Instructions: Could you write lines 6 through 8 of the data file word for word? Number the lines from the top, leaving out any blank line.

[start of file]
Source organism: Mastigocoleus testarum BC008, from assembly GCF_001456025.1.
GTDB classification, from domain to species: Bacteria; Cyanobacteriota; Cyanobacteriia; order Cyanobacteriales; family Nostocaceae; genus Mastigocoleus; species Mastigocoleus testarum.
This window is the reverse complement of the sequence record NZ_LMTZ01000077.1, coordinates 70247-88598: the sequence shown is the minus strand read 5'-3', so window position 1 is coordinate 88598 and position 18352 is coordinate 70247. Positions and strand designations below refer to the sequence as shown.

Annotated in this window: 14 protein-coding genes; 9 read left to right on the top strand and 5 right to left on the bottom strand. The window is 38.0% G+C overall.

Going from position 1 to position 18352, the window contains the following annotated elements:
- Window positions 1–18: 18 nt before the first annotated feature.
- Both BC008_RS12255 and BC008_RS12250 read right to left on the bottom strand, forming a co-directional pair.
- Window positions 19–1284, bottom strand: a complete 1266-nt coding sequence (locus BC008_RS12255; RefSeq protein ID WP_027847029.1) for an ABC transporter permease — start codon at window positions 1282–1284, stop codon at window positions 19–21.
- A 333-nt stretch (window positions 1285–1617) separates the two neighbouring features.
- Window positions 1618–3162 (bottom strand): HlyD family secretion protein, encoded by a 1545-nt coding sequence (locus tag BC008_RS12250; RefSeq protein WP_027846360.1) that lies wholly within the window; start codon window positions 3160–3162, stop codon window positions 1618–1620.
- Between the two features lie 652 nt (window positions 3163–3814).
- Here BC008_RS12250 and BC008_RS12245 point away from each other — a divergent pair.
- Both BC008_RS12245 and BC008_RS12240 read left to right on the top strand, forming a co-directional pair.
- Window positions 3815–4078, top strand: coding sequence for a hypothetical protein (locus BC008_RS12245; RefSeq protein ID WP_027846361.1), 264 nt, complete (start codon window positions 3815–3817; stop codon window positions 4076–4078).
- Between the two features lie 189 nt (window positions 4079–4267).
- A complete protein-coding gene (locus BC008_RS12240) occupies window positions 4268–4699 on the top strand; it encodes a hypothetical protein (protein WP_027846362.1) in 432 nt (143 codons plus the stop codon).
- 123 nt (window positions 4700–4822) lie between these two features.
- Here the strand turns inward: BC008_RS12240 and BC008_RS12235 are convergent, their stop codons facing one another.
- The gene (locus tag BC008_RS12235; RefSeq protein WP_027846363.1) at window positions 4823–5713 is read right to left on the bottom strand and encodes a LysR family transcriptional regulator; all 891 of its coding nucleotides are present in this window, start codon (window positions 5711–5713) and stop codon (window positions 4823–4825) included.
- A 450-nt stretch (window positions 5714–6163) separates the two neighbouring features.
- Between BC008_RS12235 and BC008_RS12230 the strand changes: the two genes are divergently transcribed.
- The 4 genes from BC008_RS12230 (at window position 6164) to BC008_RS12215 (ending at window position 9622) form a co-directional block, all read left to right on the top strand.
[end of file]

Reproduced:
- Window positions 1–18: 18 nt before the first annotated feature.
- Both BC008_RS12255 and BC008_RS12250 read right to left on the bottom strand, forming a co-directional pair.
- Window positions 19–1284, bottom strand: a complete 1266-nt coding sequence (locus BC008_RS12255; RefSeq protein ID WP_027847029.1) for an ABC transporter permease — start codon at window positions 1282–1284, stop codon at window positions 19–21.